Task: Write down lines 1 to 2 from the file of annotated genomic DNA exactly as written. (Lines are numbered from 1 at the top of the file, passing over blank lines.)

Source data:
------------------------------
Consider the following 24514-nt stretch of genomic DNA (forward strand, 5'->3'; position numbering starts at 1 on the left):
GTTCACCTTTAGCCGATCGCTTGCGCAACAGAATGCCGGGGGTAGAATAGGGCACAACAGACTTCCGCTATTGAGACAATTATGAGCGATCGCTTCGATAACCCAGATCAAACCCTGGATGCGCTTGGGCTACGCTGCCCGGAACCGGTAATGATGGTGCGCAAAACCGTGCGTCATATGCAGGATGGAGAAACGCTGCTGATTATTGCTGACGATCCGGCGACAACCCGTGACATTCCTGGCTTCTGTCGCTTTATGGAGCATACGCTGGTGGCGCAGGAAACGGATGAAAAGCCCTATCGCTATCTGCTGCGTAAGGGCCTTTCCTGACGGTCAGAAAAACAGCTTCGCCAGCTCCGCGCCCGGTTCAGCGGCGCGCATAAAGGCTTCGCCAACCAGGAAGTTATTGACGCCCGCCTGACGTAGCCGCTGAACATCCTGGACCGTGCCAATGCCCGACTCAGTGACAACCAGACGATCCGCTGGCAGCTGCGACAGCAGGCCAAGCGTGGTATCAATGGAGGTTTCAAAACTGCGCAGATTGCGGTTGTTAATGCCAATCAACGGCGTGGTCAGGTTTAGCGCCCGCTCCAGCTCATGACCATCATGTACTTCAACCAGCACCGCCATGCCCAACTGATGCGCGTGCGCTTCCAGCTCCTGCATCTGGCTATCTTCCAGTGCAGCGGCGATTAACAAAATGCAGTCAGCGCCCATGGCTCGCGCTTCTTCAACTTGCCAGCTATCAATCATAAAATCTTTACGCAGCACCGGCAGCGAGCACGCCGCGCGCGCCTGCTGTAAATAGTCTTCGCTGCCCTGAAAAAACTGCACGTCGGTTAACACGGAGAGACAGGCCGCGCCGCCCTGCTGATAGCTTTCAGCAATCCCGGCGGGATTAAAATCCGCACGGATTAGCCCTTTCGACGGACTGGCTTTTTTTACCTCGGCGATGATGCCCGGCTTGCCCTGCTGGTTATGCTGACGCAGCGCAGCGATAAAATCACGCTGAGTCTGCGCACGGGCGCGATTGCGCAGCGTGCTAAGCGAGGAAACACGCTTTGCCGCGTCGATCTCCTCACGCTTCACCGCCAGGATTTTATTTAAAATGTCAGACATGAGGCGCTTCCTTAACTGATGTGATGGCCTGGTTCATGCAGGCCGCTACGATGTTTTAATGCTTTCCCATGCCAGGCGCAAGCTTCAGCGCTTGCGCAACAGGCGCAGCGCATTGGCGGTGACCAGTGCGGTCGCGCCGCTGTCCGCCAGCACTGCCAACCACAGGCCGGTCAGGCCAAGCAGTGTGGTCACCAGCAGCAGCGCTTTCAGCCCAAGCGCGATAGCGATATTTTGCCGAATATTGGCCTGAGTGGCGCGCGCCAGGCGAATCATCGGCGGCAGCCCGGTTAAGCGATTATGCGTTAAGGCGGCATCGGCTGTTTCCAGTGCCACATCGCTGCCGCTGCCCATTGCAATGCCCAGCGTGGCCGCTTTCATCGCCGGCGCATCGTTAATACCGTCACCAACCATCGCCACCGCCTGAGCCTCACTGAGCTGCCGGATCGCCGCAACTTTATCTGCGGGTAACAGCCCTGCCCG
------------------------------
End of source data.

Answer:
Consider the following 24514-nt stretch of genomic DNA (forward strand, 5'->3'; position numbering starts at 1 on the left):
GTTCACCTTTAGCCGATCGCTTGCGCAACAGAATGCCGGGGGTAGAATAGGGCACAACAGACTTCCGCTATTGAGACAATTATGAGCGATCGCTTCGATAACCCAGATCAAACCCTGGATGCGCTTGGGCTACGCTGCCCGGAACCGGTAATGATGGTGCGCAAAACCGTGCGTCATATGCAGGATGGAGAAACGCTGCTGATTATTGCTGACGATCCGGCGACAACCCGTGACATTCCTGGCTTCTGTCGCTTTATGGAGCATACGCTGGTGGCGCAGGAAACGGATGAAAAGCCCTATCGCTATCTGCTGCGTAAGGGCCTTTCCTGACGGTCAGAAAAACAGCTTCGCCAGCTCCGCGCCCGGTTCAGCGGCGCGCATAAAGGCTTCGCCAACCAGGAAGTTATTGACGCCCGCCTGACGTAGCCGCTGAACATCCTGGACCGTGCCAATGCCCGACTCAGTGACAACCAGACGATCCGCTGGCAGCTGCGACAGCAGGCCAAGCGTGGTATCAATGGAGGTTTCAAAACTGCGCAGATTGCGGTTGTTAATGCCAATCAACGGCGTGGTCAGGTTTAGCGCCCGCTCCAGCTCATGACCATCATGTACTTCAACCAGCACCGCCATGCCCAACTGATGCGCGTGCGCTTCCAGCTCCTGCATCTGGCTATCTTCCAGTGCAGCGGCGATTAACAAAATGCAGTCAGCGCCCATGGCTCGCGCTTCTTCAACTTGCCAGCTATCAATCATAAAATCTTTACGCAGCACCGGCAGCGAGCACGCCGCGCGCGCCTGCTGTAAATAGTCTTCGCTGCCCTGAAAAAACTGCACGTCGGTTAACACGGAGAGACAGGCCGCGCCGCCCTGCTGATAGCTTTCAGCAATCCCGGCGGGATTAAAATCCGCACGGATTAGCCCTTTCGACGGACTGGCTTTTTTTACCTCGGCGATGATGCCCGGCTTGCCCTGCTGGTTATGCTGACGCAGCGCAGCGATAAAATCACGCTGAGTCTGCGCACGGGCGCGATTGCGCAGCGTGCTAAGCGAGGAAACACGCTTTGCCGCGTCGATCTCCTCACGCTTCACCGCCAGGATTTTATTTAAAATGTCAGACATGAGGCGCTTCCTTAACTGATGTGATGGCCTGGTTCATGCAGGCCGCTACGATGTTTTAATGCTTTCCCATGCCAGGCGCAAGCTTCAGCGCTTGCGCAACAGGCGCAGCGCATTGGCGGTGACCAGTGCGGTCGCGCCGCTGTCCGCCAGCACTGCCAACCACAGGCCGGTCAGGCCAAGCAGTGTGGTCACCAGCAGCAGCGCTTTCAGCCCAAGCGCGATAGCGATATTTTGCCGAATATTGGCCTGAGTGGCGCGCGCCAGGCGAATCATCGGCGGCAGCCCGGTTAAGCGATTATGCGTTAAGGCGGCATCGGCTGTTTCCAGTGCCACATCGCTGCCGCTGCCCATTGCAATGCCCAGCGTGGCCGCTTTCATCGCCGGCGCATCGTTAATACCGTCACCAACCATCGCCACCGCCTGAGCCTCACTGAGCTGCCGGATCGCCGCAACTTTATCTGCGGGTAACAGCCCTGCCCG